Former Solid Energy boss Don Elder confirmed late last night
he will go to Parliament to answer questions about the
But in a strongly worded statement, Dr Elder also lashed out
at the stricken state owned coal miner saying it was always
his intention to appear before MPs but he was prevented from
doing so by the company itself.
Dr Elder resigned as chief executive early last month just
two weeks before the company revealed it was in talks with
the Government and its banks over a crippling $389 million
His absence from the company's financial review before
Parliament's commerce committee last week fuelled controversy
over his management of the company and led to Opposition
calls for him to front.
Last night he said he had "always been willing to answer any
question members of the committee may have about Solid Energy
and my time as its chief executive".
"I made myself available to assist the Solid Energy team at
last week's sitting of the committee, but was advised that I
was not required to be present," he said in the statement.
"I have never refused to cooperate. I will endeavour to help
the committee in any way I can, subject to the lifting of
obligations imposed on me by Solid Energy."
The committee had previously asked that Dr Elder attend last
week's financial review of Solid Energy if the company
thought it "appropriate", but he did not appear.
At that review, it emerged Dr Elder was still on Solid
Energy's payroll and chairman Mark Ford said he would have no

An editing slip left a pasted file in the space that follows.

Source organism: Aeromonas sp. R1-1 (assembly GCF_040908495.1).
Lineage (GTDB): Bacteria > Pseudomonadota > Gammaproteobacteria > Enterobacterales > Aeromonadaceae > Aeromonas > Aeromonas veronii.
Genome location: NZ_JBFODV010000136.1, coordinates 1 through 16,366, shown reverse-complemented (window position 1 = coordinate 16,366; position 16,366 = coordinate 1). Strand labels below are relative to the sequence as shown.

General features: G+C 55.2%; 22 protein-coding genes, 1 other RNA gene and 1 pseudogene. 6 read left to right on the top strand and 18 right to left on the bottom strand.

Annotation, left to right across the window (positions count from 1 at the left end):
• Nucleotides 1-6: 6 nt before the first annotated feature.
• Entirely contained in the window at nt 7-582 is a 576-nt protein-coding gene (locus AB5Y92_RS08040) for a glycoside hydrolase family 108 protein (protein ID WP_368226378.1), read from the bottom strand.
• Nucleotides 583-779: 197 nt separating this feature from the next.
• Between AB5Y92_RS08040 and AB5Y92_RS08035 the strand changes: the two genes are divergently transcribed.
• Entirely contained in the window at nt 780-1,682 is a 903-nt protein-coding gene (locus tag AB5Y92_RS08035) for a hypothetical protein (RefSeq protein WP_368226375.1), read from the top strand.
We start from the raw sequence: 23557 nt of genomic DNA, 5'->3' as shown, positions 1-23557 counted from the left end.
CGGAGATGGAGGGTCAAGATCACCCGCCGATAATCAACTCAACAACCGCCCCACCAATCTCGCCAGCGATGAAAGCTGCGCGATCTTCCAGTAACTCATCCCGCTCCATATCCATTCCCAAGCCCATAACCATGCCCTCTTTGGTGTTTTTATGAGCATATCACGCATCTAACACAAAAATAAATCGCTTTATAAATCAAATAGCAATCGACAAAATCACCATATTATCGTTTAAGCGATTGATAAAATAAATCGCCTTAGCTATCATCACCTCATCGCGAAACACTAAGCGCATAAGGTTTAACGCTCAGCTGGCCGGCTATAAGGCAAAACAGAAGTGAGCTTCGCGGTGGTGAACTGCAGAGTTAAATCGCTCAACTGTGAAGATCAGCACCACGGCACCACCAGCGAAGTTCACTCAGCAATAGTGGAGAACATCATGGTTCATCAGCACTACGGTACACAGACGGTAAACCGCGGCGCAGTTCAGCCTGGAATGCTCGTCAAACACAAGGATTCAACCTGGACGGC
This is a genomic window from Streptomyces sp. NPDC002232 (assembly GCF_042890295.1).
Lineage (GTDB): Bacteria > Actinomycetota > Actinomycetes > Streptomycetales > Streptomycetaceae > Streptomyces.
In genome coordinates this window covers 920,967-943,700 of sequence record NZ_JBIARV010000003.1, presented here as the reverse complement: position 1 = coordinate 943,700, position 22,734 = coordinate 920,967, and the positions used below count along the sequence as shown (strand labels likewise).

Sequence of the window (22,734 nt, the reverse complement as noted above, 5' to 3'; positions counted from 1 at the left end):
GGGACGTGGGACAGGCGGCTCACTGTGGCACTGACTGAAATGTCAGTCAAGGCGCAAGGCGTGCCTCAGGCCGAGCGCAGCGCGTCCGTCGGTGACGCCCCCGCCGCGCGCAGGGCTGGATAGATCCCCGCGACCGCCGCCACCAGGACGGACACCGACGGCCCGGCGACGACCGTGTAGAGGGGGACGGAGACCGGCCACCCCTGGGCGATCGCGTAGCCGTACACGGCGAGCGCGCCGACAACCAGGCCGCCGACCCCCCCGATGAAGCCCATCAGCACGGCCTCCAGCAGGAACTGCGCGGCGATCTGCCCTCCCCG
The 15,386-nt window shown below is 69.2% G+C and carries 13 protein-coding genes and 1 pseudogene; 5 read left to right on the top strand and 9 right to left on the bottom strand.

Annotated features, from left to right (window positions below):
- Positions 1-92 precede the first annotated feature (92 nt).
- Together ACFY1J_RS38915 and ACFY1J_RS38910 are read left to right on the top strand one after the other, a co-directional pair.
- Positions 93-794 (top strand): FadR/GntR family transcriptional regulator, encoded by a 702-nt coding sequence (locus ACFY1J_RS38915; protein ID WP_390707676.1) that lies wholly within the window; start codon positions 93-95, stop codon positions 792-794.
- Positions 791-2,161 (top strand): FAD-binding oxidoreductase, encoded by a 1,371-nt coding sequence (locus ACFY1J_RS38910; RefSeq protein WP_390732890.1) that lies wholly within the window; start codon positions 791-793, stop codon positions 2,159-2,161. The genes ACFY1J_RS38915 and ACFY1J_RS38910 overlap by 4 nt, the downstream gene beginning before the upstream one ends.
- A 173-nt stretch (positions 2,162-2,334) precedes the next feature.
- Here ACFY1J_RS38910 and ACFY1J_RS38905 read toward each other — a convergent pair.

problem if he appeared.
Solid Energy last night confirmed it would place no
constraint on Dr Elder appearing but it could not compel him
Dr Elder's statement last night was in response to a formal
invitation issued to him via the company by the committee.
Labour's state-owned enterprises spokesman Clayton Cosgrove,
who claims the Government was "asleep at the wheel" while
Solid Energy made a series of poor investment decisions, has
led calls for Dr Elder to appear.
He is also calling for a parliamentary inquiry into the
Meanwhile, a spokeswoman for the company said reports that Dr
Elder was still receiving a $1.3m salary were incorrect. She
said Dr Elder's $850,000 base salary before performance-based
incentives was more likely to reflect his current pay rate.
Committee chairman Jonathan Young issued the invitation to Dr
Elder yesterday after other National MPs agreed to support
"In response to the public interest I felt that it would be
good to invite him sooner rather than later," Mr Young said.
"I think a simple invitation extended to him is appropriate.
"I would assume that he would want to appear, because he has
received a lot of criticism - I don't think it will be an
easy appearance for him by any means. I think he deserves the
right to put his side of the story," said Young.
In response to Mr Cosgrove's calls for a Parliamentary
inquiry, Mr Young said he wanted to first hear what Dr Elder
said at the committee hearing which will take place on
Dr Elder is scheduled to appear for 45 minutes but Mr
Cosgrove and other Opposition MPs are likely to call for that
time to be extended.
Prime Minister John Key, who has said Solid Energy's problems
began under the previous Labour Government, said last week he
was "relaxed" about Dr Elder appearing before the committee.
SOE Minister Tony Ryall, whose oversight of the company has
been questioned by the Opposition, said he didn't care
"either way" whether Dr Elder appeared.
- Adam Bennett of the New Zealand Herald